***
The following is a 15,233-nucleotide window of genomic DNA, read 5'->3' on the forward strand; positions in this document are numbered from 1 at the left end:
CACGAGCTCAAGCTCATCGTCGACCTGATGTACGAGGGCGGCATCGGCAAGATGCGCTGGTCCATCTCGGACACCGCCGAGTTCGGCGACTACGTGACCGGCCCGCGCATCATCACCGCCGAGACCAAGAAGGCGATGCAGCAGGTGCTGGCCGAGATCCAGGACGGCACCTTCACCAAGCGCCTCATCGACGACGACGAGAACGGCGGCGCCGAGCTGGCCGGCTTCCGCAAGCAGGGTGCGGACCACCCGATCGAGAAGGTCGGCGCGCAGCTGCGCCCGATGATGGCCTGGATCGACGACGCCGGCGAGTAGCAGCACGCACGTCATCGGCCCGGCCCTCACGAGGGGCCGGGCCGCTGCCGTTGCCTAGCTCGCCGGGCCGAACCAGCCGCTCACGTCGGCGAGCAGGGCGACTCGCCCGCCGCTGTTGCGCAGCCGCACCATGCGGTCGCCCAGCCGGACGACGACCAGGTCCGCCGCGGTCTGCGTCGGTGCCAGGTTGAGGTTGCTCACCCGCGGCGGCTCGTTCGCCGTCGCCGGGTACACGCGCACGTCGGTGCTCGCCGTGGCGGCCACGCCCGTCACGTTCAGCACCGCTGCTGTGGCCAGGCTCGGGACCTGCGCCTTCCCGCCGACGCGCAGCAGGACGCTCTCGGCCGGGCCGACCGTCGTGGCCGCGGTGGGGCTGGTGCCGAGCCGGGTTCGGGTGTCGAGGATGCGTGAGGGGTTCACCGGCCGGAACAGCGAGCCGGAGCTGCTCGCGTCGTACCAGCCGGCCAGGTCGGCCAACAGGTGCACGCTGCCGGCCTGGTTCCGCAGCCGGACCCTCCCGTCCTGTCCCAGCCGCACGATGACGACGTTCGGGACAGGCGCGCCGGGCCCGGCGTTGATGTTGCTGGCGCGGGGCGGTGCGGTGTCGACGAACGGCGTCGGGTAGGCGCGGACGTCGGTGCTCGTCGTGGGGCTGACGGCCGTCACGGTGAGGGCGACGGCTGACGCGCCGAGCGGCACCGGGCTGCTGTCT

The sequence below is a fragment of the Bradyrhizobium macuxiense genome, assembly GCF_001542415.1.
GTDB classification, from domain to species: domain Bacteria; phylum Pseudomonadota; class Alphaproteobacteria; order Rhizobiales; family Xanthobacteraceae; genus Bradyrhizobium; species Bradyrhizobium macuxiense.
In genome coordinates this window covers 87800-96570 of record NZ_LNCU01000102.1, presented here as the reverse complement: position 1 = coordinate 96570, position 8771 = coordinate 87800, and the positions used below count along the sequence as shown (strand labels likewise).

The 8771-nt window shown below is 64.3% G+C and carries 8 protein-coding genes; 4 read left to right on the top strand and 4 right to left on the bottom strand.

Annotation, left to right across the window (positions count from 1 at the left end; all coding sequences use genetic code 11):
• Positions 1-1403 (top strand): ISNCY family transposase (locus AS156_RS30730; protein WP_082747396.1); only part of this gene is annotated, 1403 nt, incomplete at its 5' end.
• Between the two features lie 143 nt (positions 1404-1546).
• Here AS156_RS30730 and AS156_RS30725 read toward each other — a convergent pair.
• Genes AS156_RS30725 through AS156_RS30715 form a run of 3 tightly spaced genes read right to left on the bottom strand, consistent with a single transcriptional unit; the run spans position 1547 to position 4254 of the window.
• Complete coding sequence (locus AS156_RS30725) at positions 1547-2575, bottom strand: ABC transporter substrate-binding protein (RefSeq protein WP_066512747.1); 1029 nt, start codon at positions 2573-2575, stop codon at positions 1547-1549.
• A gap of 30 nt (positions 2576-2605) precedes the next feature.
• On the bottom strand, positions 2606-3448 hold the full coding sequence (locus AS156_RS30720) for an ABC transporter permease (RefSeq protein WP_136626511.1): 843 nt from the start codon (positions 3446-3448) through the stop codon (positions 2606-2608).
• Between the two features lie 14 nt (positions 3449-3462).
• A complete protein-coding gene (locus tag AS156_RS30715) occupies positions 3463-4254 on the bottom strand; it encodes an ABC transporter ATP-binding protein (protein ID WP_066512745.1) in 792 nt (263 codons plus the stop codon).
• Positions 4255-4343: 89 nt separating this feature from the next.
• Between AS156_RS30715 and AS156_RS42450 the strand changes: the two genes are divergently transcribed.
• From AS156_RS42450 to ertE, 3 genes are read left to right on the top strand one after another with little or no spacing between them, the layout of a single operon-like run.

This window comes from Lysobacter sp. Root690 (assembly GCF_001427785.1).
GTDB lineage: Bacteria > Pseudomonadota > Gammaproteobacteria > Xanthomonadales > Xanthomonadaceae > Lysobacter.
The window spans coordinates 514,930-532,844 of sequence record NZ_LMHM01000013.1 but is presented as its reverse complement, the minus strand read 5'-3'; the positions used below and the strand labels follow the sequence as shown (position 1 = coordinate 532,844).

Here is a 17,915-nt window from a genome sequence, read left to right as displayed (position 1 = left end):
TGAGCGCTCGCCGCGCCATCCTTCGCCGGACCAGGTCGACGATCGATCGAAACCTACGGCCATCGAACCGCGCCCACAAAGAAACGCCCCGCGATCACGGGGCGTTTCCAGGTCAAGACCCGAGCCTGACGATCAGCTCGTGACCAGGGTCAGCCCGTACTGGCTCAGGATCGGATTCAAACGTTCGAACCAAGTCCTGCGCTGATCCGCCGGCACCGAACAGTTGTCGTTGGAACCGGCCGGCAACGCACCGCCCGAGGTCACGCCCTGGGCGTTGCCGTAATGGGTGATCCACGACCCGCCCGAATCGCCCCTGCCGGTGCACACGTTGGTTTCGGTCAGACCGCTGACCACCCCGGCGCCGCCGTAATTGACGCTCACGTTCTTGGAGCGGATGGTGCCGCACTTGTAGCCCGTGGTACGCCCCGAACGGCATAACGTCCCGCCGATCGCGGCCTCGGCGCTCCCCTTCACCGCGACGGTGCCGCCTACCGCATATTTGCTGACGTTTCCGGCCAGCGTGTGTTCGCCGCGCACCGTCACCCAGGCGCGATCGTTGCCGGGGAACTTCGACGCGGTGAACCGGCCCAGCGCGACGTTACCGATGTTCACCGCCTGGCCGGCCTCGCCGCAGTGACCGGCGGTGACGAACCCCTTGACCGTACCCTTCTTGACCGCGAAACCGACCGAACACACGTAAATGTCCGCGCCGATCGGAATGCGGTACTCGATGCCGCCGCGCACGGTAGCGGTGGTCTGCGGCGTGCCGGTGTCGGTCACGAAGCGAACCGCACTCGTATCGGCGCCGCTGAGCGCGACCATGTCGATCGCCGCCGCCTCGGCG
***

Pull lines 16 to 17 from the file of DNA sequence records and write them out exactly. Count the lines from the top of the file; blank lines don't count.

• A complete protein-coding gene (locus tag AS156_RS30715) occupies positions 3463-4254 on the bottom strand; it encodes an ABC transporter ATP-binding protein (protein ID WP_066512745.1) in 792 nt (263 codons plus the stop codon).
• Positions 4255-4343: 89 nt separating this feature from the next.